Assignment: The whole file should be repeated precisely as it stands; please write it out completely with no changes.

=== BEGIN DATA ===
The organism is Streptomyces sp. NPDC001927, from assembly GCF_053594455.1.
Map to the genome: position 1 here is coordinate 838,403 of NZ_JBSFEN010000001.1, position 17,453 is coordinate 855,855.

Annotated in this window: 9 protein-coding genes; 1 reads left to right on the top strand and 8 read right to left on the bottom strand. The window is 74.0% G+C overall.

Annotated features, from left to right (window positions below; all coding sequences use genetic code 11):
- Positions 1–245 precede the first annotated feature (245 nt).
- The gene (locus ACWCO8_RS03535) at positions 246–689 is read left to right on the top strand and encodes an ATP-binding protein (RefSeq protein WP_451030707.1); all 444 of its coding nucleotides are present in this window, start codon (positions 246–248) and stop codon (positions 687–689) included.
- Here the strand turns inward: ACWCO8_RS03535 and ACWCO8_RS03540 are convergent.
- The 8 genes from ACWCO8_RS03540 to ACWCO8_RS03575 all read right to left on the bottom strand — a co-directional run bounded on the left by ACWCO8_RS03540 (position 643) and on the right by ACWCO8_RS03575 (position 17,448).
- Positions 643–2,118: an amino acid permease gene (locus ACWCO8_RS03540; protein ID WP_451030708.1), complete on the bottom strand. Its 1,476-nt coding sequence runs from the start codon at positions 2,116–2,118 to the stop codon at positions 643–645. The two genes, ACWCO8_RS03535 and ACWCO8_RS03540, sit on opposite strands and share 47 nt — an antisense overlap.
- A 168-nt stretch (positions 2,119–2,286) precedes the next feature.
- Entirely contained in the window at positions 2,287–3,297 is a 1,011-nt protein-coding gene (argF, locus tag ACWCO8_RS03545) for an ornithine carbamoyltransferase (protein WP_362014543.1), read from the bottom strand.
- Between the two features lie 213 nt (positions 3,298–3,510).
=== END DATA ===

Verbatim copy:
The organism is Streptomyces sp. NPDC001927, from assembly GCF_053594455.1.
Map to the genome: position 1 here is coordinate 838,403 of NZ_JBSFEN010000001.1, position 17,453 is coordinate 855,855.

Annotated in this window: 9 protein-coding genes; 1 reads left to right on the top strand and 8 read right to left on the bottom strand. The window is 74.0% G+C overall.

Annotated features, from left to right (window positions below; all coding sequences use genetic code 11):
- Positions 1–245 precede the first annotated feature (245 nt).
- The gene (locus ACWCO8_RS03535) at positions 246–689 is read left to right on the top strand and encodes an ATP-binding protein (RefSeq protein WP_451030707.1); all 444 of its coding nucleotides are present in this window, start codon (positions 246–248) and stop codon (positions 687–689) included.
- Here the strand turns inward: ACWCO8_RS03535 and ACWCO8_RS03540 are convergent.
- The 8 genes from ACWCO8_RS03540 to ACWCO8_RS03575 all read right to left on the bottom strand — a co-directional run bounded on the left by ACWCO8_RS03540 (position 643) and on the right by ACWCO8_RS03575 (position 17,448).
- Positions 643–2,118: an amino acid permease gene (locus ACWCO8_RS03540; protein ID WP_451030708.1), complete on the bottom strand. Its 1,476-nt coding sequence runs from the start codon at positions 2,116–2,118 to the stop codon at positions 643–645. The two genes, ACWCO8_RS03535 and ACWCO8_RS03540, sit on opposite strands and share 47 nt — an antisense overlap.
- A 168-nt stretch (positions 2,119–2,286) precedes the next feature.
- Entirely contained in the window at positions 2,287–3,297 is a 1,011-nt protein-coding gene (argF, locus tag ACWCO8_RS03545) for an ornithine carbamoyltransferase (protein WP_362014543.1), read from the bottom strand.
- Between the two features lie 213 nt (positions 3,298–3,510).